Proposed budget targets offshore reinsurer deductionsReprints
WASHINGTON—President Barack Obama proposed a tax increase for certain reinsurance transactions in the 2011 White House budget proposal released Monday.
In the proposal, the administration seeks to generate revenue by denying U.S.-based insurance companies a deduction for certain reinsurance premiums ceded to its offshore parent.
According to the budget request, reinsurance transactions with affiliates that are not subject to U.S. federal income tax on insurance income can result in substantial U.S. tax advantages. Currently, reinsurance policies issued by foreign reinsurers with respect to U.S. risks generally are subject to an excise tax equal to 1% of the premiums waived. However, the Obama administration said this amount “is not always sufficient to offset the tax advantage.”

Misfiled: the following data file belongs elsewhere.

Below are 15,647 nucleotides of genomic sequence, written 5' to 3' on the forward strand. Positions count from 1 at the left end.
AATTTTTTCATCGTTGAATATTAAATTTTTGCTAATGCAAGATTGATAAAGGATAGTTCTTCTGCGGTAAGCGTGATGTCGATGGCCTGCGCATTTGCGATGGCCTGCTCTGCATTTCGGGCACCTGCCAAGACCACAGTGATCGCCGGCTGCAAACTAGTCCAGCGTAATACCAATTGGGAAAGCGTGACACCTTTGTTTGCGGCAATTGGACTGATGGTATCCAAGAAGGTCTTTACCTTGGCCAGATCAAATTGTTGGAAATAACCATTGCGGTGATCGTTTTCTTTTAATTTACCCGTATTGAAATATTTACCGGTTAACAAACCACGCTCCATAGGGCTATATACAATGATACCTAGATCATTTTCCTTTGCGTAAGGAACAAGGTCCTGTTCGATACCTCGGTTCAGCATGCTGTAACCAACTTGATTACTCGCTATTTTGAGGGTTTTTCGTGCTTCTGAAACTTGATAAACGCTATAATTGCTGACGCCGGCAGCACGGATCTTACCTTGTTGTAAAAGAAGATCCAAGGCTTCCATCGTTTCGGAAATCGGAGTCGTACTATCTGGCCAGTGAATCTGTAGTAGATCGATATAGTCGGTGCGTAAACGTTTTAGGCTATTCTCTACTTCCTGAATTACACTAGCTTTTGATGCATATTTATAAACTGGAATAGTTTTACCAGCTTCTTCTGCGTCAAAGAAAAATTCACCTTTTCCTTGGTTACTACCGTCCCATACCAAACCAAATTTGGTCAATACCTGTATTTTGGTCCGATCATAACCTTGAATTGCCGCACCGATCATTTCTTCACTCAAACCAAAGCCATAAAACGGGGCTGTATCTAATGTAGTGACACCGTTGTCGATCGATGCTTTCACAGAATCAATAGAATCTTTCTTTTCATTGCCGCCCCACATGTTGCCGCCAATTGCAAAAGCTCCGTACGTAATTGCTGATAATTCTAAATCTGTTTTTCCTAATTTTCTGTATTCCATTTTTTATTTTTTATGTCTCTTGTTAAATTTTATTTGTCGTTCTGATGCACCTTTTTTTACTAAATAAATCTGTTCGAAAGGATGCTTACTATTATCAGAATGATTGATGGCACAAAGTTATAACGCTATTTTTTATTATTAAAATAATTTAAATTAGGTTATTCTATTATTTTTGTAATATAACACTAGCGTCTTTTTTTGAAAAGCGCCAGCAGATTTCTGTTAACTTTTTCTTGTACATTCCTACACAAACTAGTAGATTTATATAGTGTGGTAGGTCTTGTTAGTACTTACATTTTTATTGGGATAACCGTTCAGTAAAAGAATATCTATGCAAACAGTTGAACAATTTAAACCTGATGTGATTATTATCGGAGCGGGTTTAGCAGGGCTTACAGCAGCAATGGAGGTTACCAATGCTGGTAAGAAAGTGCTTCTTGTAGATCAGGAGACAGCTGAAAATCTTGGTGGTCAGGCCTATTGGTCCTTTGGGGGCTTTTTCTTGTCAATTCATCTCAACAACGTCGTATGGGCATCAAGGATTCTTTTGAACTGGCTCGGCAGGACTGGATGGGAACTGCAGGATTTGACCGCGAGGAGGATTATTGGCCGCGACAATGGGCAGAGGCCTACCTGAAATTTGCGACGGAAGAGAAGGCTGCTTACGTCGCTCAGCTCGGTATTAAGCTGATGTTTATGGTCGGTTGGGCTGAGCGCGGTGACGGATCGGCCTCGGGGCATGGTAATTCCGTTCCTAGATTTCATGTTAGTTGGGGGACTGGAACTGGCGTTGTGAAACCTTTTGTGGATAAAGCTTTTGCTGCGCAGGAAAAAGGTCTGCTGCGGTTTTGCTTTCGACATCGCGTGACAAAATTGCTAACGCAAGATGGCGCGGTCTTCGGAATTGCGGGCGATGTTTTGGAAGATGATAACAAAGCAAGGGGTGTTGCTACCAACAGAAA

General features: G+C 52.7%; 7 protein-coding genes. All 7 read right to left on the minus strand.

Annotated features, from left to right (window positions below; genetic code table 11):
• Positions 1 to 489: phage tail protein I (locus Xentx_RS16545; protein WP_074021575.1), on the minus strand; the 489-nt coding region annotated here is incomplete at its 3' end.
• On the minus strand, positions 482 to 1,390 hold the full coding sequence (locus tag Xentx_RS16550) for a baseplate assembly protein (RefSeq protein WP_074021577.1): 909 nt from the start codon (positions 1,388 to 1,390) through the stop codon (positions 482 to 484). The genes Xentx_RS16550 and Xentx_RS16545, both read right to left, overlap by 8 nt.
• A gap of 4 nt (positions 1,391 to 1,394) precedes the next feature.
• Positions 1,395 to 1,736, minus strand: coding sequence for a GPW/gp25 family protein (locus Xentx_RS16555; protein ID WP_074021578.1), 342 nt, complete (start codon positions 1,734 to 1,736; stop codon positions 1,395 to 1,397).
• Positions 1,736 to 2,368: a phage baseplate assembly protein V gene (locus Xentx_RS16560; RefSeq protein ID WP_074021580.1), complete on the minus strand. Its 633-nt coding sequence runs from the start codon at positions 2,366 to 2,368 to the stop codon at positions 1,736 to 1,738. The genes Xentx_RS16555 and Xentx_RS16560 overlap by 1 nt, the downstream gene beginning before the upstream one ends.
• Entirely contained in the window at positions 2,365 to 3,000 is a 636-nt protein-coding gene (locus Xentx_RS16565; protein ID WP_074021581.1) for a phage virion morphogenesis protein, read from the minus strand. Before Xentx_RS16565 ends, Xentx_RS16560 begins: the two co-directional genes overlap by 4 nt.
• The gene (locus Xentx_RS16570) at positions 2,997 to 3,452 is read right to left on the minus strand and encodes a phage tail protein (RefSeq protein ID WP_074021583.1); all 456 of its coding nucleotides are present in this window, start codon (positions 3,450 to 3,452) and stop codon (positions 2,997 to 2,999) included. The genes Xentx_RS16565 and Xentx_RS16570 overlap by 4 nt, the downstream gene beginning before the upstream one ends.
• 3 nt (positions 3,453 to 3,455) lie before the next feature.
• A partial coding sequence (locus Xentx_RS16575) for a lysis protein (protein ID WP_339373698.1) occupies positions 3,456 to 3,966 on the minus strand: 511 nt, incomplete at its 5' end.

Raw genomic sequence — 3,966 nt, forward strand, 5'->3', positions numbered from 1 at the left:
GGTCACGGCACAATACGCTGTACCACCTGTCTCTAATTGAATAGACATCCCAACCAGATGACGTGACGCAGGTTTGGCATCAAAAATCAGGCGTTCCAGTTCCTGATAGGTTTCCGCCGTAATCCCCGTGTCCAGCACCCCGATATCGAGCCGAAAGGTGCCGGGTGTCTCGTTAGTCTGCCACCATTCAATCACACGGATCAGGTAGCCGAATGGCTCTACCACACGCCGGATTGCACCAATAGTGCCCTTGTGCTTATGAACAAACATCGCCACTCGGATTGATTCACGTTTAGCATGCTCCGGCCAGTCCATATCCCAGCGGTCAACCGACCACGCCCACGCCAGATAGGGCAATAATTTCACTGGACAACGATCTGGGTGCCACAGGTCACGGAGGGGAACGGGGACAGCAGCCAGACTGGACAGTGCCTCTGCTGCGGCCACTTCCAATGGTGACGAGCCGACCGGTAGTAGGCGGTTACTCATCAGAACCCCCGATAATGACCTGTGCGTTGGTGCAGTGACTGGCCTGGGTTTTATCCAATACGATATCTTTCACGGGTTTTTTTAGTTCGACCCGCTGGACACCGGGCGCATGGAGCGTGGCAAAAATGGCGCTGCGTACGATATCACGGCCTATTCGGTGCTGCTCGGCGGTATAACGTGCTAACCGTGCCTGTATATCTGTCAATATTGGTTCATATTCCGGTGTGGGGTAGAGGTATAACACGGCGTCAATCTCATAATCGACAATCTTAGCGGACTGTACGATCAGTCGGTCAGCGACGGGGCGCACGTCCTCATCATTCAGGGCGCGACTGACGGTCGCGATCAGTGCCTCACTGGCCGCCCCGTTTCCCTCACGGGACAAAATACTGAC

In addition, the tax advantages “create incentives for foreign-owned domestic insurance companies to reinsure direct insurance of U.S. risks with foreign affiliates, to an extent that would not occur between unrelated parties acting at arm’s length,” the proposal said.
Under the proposal, a U.S. insurance company would not be allowed a deduction to the extent that the foreign reinsurers or their parent companies are not subject to U.S. income tax with respect to premiums received, and the amount of reinsurance premiums, or net of ceding commissions, paid to foreign reinsurers exceeds 50% of the total direct insurance premiums received by the U.S. insurance company and its U.S. affiliates for a line of business.
The Obama administration’s budget did not detail any figures or specify how much revenue it expects the proposal to generate.
The proposal resembles similar initiatives launched last year by Rep. Richard Neal, D.-Mass., and Sen. Max Baucus, D-Mont., to amend the Internal Revenue Code to disallow the deduction for excess nontaxed reinsurance premiums between related parties.